Pat Bianchi's fate was sealed on Christmas Eve 1983, when his parents took the 7-year-old to celebrate the holiday with his grandparents.
"I went into the basement and there was a Farfisa organ on a dolly with a big bow on it," Bianchi says. "I couldn't believe it. Then, Christmas Day, I went to my other grandparents' house, and there was an amplifier with a bow on it."
Three decades later, Bianchi is one of the country's top B3 organists, placing second in the Rising Star Organist category in last year's DownBeat Critics Poll. He'll play the Pythodd Room on Tuesday, May 24, with Bob Sneider on guitar and drummer Carmen Intorre Jr.
Music was part of Bianchi's life from the beginning. Both of his grandfathers and his father played in dance bands around Rochester. Sometimes his father brought home recordings of his gigs, and at 5 or 6, Bianchi listened.
"I really dug the sound of this one instrument," Bianchi says. "I found out it was a Cordovox, an accordion with organ electronics built into it. I would sit with my toy keyboard for hours picking out what that guy was playing."
Once he had his Farfisa, no one had to tell him to practice. He played solo gigs at 11, and began subbing in his dad's band at 13. Bianchi attended the preparatory program at the Eastman School of Music, and jammed at Giuseppe's on Rochester's west side.
At Berklee College of Music in Boston, he got involved in the vibrant jazz scene, and studied with jazz greats like Joanne Brackeen.
Soon after he graduated, a friend told Bianchi about a piano gig at the El Chapultepec Club in Denver. At "The Pec," he joined the house band playing six nights a week, backing touring stars like Dakota Staton, Javon Jackson, and Conte Candoli.
"Instead of going to New York right away, this was my second school," Bianchi says. "I'm on the bandstand with all these people. I'm getting my butt kicked. I've got to learn this tune and that tune, and deal with all this at 21."
In the meantime, he was getting back into organ and getting a bit restless. "I wanted to keep pushing ahead with my career and I wanted to see what New York was like, get involved in that scene, take a chance."
After moving to New York, his Denver contacts paid off. When Dr. Lonnie Smith couldn't make a gig with saxophonist Lou Donaldson, Javon Jackson recommended Bianchi.
It was a trial by fire.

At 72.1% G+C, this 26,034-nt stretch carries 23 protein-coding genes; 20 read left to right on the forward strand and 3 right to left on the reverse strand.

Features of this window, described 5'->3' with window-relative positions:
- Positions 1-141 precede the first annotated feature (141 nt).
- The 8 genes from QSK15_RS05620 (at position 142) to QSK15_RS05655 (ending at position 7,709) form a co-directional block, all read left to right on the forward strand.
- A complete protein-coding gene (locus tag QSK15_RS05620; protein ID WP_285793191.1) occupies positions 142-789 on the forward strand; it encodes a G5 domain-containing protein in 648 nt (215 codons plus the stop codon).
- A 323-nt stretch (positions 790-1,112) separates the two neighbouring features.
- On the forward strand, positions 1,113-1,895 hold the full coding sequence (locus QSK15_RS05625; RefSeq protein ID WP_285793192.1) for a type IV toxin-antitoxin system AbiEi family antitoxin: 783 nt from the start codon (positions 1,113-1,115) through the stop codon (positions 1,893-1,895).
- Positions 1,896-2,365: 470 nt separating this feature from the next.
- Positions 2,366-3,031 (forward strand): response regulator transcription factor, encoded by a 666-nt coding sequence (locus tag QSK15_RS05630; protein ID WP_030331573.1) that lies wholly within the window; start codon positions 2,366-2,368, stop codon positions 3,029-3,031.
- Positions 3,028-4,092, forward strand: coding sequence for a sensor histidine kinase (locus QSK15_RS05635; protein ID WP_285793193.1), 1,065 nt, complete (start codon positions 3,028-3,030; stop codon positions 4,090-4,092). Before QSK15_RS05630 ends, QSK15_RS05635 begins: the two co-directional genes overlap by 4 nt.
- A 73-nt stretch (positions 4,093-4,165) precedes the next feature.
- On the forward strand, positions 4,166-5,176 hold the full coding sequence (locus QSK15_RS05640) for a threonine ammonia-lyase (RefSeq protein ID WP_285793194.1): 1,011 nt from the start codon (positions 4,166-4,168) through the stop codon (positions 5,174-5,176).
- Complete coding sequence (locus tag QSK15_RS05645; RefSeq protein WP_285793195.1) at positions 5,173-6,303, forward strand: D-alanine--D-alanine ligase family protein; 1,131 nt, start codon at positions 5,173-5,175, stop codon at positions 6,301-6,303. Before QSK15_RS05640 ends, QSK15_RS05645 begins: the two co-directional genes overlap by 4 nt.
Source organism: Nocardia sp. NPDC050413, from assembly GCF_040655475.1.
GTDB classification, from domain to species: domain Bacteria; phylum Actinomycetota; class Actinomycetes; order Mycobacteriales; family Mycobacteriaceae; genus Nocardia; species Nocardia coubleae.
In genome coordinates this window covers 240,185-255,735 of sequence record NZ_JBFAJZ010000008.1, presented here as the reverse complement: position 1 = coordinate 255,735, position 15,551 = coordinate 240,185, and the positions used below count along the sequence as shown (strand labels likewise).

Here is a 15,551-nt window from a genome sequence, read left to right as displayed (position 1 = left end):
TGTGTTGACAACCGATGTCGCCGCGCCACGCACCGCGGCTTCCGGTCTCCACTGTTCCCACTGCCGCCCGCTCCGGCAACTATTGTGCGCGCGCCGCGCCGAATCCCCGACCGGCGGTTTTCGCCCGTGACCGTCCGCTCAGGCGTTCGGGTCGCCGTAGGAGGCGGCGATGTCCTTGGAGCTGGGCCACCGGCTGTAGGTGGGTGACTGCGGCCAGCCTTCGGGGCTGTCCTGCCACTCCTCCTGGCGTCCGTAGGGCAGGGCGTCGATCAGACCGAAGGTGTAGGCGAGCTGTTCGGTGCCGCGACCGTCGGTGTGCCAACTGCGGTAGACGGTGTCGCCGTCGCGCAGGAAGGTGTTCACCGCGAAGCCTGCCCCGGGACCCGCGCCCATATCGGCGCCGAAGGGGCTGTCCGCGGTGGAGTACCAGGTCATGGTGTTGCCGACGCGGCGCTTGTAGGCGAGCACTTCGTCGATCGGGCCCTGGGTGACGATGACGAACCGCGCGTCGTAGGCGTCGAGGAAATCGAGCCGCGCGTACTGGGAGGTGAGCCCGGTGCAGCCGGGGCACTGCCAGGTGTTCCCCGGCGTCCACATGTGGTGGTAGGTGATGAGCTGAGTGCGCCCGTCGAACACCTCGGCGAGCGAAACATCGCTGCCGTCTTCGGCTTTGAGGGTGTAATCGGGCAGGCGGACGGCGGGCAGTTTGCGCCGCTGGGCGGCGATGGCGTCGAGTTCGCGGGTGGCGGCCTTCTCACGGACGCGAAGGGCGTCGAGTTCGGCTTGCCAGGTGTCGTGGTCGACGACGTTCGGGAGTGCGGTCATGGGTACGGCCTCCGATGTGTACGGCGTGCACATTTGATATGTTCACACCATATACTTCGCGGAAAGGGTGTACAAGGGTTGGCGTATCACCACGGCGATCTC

"We were in the middle of the gig, and Lou asked me if I knew 'The Masquerade Is Over,'" says Bianchi. "I said, 'No, I didn't know it.' He said — right on stage — 'Well, you're going to learn it right now.' I had the 'Oh, shit' kind of moment, but I figured it out after a couple of choruses. And when it was over, he looked over and smiled at me. So I passed the test."
One of Bianchi's greatest experiences was a two-organ gig with his idol, Joey DeFrancesco. But his relationship with today's top B3 organist didn't start well.
"When I was 16, my grandmother gave me a Joey DeFrancesco CD, 'Live at the 5 Spot,'" Bianchi says. "I thought, oh my God, this is amazing.
"When I was 20, in college, there was an Internet forum, Hamtech, for people interested in the Hammond organ. Somebody made a comment about the way Jack McDuff played left-hand bass. Being a kid and not knowing any better, I chimed in, 'Oh come on, that's garbage, the way you play organ bass is with the foot.' At that time I played all my bass lines with my feet.
"Somebody named 'The Authority' chimed in and said, 'Oh no, you've got to check this out, because to really play jazz organ, you play the bass with the left hand and use the foot as sort of an attack to go with the left hand. But you can't play all foot bass; it doesn't swing the same.'
"There was an argument between myself and this guy for about a week on the Internet. Then a friend called me up and said, 'Do you realize who you're talking to?' I said, 'No, I don't, and I don't care. This guy's full of shit.' He said, 'Well you're talking to Joey DeFrancesco.' I remember that moment; my stomach just dropped."
He immediately got on the computer, found DeFrancesco's website, and emailed him to apologize.
"I wrote, 'I'm embarrassed beyond belief, I can't believe what I just did, I'm an idiot.' I got a reply back in about 15 minutes with nothing but a phone number. So I called him up. First thing he says to me was 'How's that left foot doing?'"
They eventually became friends and Bianchi organized the two-organ concert. "I got my ass kicked, but I survived," Bianchi says. A few years ago, when DeFrancesco played at the Rochester International Jazz Festival, Bianchi played keyboards with him.
After decades of playing, Bianchi still can't express exactly what makes the organ so appealing, but he knows one thing:" There's nothing like it, the way it can fill a room. It's almost like it's alive on its own. And there's nothing like being up on the bandstand and just locking that bass-line in and swinging with the drummer."
When it comes to soloing, it gets even better. It's something he picked up from Dr. Lonnie Smith. "You start from nothing and build and build and build intensity, volume, everything. It can really hold people in a different way than an acoustic piano because you can make the instrument talk."